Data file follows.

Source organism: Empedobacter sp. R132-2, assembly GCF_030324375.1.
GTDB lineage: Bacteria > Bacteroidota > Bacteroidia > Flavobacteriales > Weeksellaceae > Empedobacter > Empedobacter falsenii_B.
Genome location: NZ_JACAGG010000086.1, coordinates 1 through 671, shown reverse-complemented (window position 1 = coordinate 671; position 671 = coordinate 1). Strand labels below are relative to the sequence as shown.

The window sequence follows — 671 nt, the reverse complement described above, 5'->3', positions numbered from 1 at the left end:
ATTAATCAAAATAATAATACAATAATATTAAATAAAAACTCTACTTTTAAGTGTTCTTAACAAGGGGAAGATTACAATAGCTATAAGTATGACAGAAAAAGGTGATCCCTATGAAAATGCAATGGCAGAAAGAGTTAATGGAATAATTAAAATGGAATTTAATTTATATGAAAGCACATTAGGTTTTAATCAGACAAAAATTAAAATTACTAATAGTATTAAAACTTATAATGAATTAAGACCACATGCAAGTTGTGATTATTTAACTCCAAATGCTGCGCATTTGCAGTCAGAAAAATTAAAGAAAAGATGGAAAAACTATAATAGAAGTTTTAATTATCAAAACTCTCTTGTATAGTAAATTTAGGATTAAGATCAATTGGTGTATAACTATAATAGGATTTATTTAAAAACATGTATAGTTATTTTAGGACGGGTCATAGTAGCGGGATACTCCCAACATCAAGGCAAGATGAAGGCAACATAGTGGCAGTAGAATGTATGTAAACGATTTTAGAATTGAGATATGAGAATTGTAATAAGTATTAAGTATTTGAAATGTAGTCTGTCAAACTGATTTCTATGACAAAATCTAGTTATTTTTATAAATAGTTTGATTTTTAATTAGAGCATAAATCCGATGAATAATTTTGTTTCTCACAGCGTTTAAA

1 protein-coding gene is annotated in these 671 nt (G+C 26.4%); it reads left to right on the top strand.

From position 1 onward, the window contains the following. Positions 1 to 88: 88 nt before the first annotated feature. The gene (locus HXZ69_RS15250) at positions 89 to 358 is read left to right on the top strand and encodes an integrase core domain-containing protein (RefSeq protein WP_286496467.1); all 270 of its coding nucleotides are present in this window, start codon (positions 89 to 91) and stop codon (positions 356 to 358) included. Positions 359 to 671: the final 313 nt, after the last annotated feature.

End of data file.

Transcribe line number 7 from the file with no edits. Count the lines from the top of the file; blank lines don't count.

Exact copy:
From position 1 onward, the window contains the following. Positions 1 to 88: 88 nt before the first annotated feature. The gene (locus HXZ69_RS15250) at positions 89 to 358 is read left to right on the top strand and encodes an integrase core domain-containing protein (RefSeq protein WP_286496467.1); all 270 of its coding nucleotides are present in this window, start codon (positions 89 to 91) and stop codon (positions 356 to 358) included. Positions 359 to 671: the final 313 nt, after the last annotated feature.